Simple. Fresh. Easy. Colorful. Healthy. These five words have become very important to me in the kitchen. The busier I am, the more creative I become -- especially when it comes to getting a meal on the table. Whether for lunch or dinner, a tasty and inventive pasta fits these five criteria perfectly. Each of the three recipes here uses a different style of pasta. You can try what I have suggested or substitute your favorites, or whatever you have on hand. (For example, my daughter, Alexis, will most likely cook with whole-wheat, farro, or spelt pasta.) Personally, I love to experiment with different shapes, and am often pleasantly surprised by a new texture or size.
Cheese is an important ingredient in these dishes too, and in each one I have used a type that works especially well with the vegetables called for: ricotta with tomatoes; feta with Swiss chard, capers, and anchovies; and fresh mozzarella with eggplant and peppers. It goes without saying (but I will remind you) that very good olive oil is essential, as are fresh herbs and freshly grated cheeses. I also add salt to the pasta’s cooking water to impart extra flavor, and save some of the starchy cooking liquid to help create a silky sauce.
My garden is full of wonderful vegetables all summer long, and I try to use as many of them in my daily cooking as possible. I encourage you to do the same, whether you grow them yourself or shop for them at your local farm stand or garden market. I am already thinking about other combinations that may work well with tagliatelle, calamari rigati, and linguine. I dream of fresh clams in a white-wine sauce with lemon zest; or stewed okra and onions with lots of Parmesan cheese over spaghetti; or kernels of sweet corn with parsley leaves and cilantro, stewed in butter and poured over buffalo mozzarella melted on a mound of fusilli. As long as my five words are fulfilled, I know the outcome will be delicious!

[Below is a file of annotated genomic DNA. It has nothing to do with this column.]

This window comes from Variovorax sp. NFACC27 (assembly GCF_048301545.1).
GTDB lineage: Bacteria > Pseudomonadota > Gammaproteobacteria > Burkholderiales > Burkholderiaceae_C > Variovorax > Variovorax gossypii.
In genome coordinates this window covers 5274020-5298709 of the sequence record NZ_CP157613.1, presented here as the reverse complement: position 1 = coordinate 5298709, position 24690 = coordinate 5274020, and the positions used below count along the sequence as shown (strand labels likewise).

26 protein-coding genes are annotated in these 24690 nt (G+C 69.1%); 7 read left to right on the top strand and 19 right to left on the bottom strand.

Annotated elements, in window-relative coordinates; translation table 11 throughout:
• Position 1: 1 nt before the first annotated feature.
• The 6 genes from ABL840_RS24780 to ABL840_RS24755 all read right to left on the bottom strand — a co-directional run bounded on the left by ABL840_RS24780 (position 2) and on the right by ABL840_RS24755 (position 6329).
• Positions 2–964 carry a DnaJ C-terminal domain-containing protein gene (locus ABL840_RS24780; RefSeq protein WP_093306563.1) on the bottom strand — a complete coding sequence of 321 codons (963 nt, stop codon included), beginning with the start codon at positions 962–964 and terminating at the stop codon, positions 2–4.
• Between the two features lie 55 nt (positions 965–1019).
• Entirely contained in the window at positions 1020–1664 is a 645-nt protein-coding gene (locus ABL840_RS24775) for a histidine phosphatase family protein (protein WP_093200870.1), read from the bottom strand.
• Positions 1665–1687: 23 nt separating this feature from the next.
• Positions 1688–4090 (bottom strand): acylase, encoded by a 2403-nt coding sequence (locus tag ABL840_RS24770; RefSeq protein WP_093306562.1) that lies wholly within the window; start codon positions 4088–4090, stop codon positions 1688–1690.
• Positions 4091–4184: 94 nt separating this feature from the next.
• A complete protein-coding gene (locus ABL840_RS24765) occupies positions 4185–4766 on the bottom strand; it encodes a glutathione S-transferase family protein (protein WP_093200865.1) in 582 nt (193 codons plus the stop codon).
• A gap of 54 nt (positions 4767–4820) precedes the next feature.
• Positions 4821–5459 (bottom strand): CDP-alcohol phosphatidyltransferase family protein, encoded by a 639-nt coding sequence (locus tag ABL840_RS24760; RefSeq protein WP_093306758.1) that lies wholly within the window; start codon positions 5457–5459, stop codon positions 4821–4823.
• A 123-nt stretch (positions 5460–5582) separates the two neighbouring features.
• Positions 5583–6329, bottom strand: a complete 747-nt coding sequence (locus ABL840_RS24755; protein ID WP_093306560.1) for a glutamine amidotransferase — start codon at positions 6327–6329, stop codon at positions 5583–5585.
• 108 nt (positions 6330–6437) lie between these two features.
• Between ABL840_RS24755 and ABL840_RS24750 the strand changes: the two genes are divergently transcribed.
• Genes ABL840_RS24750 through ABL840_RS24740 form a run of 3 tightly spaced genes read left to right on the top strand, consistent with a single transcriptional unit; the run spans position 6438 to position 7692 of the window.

Martha's Garden-Fresh Pasta Recipes
Pasta is a simple meal that doesn’t require hours at the stove and beautifully showcases the vegetables I grow on the farm. When cooking for a group, I estimate two to three ounces of dried pasta per person. All of these recipes can be enjoyed warm or made ahead and eaten later at room temperature. Either way, they’re sure to become your new favorites, too.
Bucatini with Roasted and Fresh Tomatoes
The combination of roasted and fresh tomatoes in this bucatini provides complex flavor in every bite: The roasted ones add intensity, while the raw ones are mild and juicy.
Swiss-Chard and Feta Pasta
Bursting with traditional Mediterranean flavors, this pasta combines sweet orange juice and currants, salty capers and anchovies, and tangy feta cheese.
Eggplant and Roasted-Pepper Pasta
A splash of vinegar and a generous sprinkling of herbs set off the eggplants and peppers.